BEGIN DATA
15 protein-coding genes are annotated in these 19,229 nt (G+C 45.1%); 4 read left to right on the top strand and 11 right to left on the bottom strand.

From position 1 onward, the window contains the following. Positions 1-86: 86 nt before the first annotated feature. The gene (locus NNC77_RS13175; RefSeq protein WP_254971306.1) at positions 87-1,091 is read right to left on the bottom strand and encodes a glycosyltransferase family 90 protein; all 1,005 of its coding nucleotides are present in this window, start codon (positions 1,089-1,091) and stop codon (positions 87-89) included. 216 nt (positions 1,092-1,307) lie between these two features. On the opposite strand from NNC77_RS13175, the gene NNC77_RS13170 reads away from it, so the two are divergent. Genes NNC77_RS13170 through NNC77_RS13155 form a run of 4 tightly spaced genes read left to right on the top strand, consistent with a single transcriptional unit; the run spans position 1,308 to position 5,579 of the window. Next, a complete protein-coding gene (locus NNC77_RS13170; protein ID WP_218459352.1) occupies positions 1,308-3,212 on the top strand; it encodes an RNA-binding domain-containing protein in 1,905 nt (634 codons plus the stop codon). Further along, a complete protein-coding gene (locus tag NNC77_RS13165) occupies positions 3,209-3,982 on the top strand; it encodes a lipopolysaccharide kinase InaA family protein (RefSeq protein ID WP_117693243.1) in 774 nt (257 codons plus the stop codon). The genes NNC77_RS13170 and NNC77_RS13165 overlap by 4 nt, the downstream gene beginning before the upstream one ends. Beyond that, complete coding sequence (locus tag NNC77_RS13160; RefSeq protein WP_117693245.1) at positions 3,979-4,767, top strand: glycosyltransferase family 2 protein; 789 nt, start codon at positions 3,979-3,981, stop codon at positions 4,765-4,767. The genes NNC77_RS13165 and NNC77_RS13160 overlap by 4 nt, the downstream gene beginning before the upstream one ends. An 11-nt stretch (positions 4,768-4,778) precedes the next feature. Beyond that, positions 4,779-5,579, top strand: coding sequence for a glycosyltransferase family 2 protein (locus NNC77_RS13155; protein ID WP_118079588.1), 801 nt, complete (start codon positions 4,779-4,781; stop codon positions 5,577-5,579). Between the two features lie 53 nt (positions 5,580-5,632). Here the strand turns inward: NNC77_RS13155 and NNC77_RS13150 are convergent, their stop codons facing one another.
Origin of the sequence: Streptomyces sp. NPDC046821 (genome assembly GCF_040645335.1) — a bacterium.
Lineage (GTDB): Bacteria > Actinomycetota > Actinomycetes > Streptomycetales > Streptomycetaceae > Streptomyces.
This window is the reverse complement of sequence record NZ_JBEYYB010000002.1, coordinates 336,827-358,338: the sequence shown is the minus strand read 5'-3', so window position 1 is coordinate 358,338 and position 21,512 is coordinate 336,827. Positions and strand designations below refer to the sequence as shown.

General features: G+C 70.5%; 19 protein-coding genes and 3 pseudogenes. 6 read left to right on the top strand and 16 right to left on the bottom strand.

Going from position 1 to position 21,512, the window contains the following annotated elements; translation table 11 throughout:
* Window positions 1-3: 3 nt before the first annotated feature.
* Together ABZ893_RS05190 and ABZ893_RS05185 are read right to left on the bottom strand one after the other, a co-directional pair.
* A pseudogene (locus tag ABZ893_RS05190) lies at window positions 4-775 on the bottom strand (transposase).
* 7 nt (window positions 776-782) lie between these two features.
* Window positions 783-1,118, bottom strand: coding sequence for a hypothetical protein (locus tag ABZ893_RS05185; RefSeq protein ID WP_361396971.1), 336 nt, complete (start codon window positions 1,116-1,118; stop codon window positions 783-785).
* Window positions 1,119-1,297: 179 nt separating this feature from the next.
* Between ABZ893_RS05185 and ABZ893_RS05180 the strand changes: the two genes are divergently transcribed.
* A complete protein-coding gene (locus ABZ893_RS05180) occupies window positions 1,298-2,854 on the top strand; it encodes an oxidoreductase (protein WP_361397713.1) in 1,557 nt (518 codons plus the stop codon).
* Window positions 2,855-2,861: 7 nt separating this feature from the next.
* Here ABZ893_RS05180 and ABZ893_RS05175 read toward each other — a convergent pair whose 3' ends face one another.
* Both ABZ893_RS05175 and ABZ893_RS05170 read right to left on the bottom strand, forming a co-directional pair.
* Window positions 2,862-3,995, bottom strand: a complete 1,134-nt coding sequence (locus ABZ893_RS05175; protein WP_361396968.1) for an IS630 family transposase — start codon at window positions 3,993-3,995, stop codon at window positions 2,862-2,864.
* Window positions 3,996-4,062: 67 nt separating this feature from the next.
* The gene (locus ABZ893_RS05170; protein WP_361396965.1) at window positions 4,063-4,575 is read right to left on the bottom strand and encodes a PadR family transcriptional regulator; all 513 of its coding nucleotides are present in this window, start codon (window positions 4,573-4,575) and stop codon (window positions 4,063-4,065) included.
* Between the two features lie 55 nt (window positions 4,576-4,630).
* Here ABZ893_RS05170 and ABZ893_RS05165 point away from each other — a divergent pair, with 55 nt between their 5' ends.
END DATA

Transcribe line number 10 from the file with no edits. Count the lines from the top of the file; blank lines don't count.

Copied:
* A pseudogene (locus tag ABZ893_RS05190) lies at window positions 4-775 on the bottom strand (transposase).